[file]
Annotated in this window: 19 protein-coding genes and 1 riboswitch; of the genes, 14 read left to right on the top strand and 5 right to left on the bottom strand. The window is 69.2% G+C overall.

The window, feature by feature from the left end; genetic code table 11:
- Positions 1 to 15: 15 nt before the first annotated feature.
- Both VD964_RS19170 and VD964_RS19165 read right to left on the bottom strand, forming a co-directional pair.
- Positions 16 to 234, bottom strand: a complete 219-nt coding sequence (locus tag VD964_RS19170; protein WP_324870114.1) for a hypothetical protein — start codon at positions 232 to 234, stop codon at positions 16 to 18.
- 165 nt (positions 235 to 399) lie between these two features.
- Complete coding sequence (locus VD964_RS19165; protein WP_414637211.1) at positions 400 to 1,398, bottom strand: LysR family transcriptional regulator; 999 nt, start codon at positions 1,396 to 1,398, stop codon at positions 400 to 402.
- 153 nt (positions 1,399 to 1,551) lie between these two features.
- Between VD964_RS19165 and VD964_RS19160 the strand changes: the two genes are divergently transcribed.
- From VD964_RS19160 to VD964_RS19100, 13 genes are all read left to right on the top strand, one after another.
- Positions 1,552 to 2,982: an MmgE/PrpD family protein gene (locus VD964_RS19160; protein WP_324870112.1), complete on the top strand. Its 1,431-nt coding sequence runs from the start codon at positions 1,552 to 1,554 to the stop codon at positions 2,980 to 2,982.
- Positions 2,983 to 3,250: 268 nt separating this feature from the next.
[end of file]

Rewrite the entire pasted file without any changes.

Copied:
Annotated in this window: 19 protein-coding genes and 1 riboswitch; of the genes, 14 read left to right on the top strand and 5 right to left on the bottom strand. The window is 69.2% G+C overall.

The window, feature by feature from the left end; genetic code table 11:
- Positions 1 to 15: 15 nt before the first annotated feature.
- Both VD964_RS19170 and VD964_RS19165 read right to left on the bottom strand, forming a co-directional pair.
- Positions 16 to 234, bottom strand: a complete 219-nt coding sequence (locus tag VD964_RS19170; protein WP_324870114.1) for a hypothetical protein — start codon at positions 232 to 234, stop codon at positions 16 to 18.
- 165 nt (positions 235 to 399) lie between these two features.
- Complete coding sequence (locus VD964_RS19165; protein WP_414637211.1) at positions 400 to 1,398, bottom strand: LysR family transcriptional regulator; 999 nt, start codon at positions 1,396 to 1,398, stop codon at positions 400 to 402.
- 153 nt (positions 1,399 to 1,551) lie between these two features.
- Between VD964_RS19165 and VD964_RS19160 the strand changes: the two genes are divergently transcribed.
- From VD964_RS19160 to VD964_RS19100, 13 genes are all read left to right on the top strand, one after another.
- Positions 1,552 to 2,982: an MmgE/PrpD family protein gene (locus VD964_RS19160; protein WP_324870112.1), complete on the top strand. Its 1,431-nt coding sequence runs from the start codon at positions 1,552 to 1,554 to the stop codon at positions 2,980 to 2,982.
- Positions 2,983 to 3,250: 268 nt separating this feature from the next.